Your Fitbit (or whatever it is the activity-enlightened wear these days) can make a pretty good guess at how many calories you’re burning through. And it can do it without any input from you. But if you want to keep track of how many you’re putting in, you’ll still need to do some work yourself, even if it’s only choosing from a menu on an app.
Inspired by that asymmetry, State University of New York at Buffalo computer scientist Wenyao Xu and colleagues at Northeastern University in China developed Autodietary, a necklace-like gadget that attempts to tell what you’re eating.
The device senses sounds from your neck to categorize your meal. It then digitizes and segments the audio data and sends it to a smartphone via a Bluetooth connection. Software on the phone uses machine-learning techniques to analyze differences in sounds as the first three mechanical parts of the digestion process—biting, chewing, swallowing—take place. Each type of food yields a sonic signature distinct enough that so far Xu’s team can tell the difference between apples, carrots, potato chips, cookies, peanuts, walnuts, and water with about 85 percent accuracy. (It was best at identifying water, worst at peanuts.)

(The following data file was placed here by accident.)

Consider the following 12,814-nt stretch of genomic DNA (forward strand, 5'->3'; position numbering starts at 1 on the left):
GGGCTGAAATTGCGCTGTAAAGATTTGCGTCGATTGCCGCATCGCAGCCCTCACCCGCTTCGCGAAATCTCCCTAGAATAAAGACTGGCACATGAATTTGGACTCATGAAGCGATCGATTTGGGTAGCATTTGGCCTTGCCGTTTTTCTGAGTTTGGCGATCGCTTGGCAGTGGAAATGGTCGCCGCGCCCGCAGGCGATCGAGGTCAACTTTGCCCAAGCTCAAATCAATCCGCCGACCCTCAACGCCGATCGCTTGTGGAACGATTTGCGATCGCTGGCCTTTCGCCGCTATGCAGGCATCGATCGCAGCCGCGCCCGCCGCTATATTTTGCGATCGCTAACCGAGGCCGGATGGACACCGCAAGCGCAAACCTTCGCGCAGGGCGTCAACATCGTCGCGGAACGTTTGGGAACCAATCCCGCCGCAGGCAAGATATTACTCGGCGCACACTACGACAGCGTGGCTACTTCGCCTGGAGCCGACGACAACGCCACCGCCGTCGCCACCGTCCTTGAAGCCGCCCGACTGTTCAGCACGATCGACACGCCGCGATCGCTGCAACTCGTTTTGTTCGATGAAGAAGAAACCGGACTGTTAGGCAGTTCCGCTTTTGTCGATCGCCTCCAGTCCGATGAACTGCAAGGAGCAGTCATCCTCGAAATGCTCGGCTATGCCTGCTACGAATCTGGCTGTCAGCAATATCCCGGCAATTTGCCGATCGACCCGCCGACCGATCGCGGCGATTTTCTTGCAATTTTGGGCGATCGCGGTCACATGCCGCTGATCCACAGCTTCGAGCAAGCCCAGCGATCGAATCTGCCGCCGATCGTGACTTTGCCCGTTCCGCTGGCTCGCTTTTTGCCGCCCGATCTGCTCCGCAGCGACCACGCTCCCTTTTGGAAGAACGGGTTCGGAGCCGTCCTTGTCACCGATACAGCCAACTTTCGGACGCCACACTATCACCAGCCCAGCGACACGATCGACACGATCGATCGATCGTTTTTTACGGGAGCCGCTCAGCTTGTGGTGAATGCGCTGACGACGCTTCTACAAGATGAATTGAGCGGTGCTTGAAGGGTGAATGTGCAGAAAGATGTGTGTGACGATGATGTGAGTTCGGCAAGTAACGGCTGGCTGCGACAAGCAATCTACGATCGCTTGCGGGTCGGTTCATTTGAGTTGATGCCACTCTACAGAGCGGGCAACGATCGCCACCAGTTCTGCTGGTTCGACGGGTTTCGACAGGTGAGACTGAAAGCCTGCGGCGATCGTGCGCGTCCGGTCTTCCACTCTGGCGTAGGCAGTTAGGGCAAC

To get that far required a good deal of work. Xu and his team started by studying how people eat—how many times they chew things, how quickly they chewed—in order to properly program the device. The system also had to be able to filter out the noise of other body sounds, says Xu. Once they got it working, they also had to reduce its power consumption—inserting an eating-sound-activated trigger into the system, so the device won’t waste power while you contemplate your next forkful.
And there’s more to be done, according to a report that appeared in IEEE Sensors Journal last month. Xu and his colleagues intend to reduce the size of the processing and transmission portion of the device to about the scale of a USB fob. They also hope to use the system to categorize more types of foods and even figure out the volume of food you’re eating.
“Our ambition is to categorize all foods,” says Xu. “But sound may not be enough.” They’ll need to incorporate other types of sensors to tell the difference between very similar foods. After all, Corn Flakes probably sound just like Frosted Flakes, but the latter would make a big difference to your diet.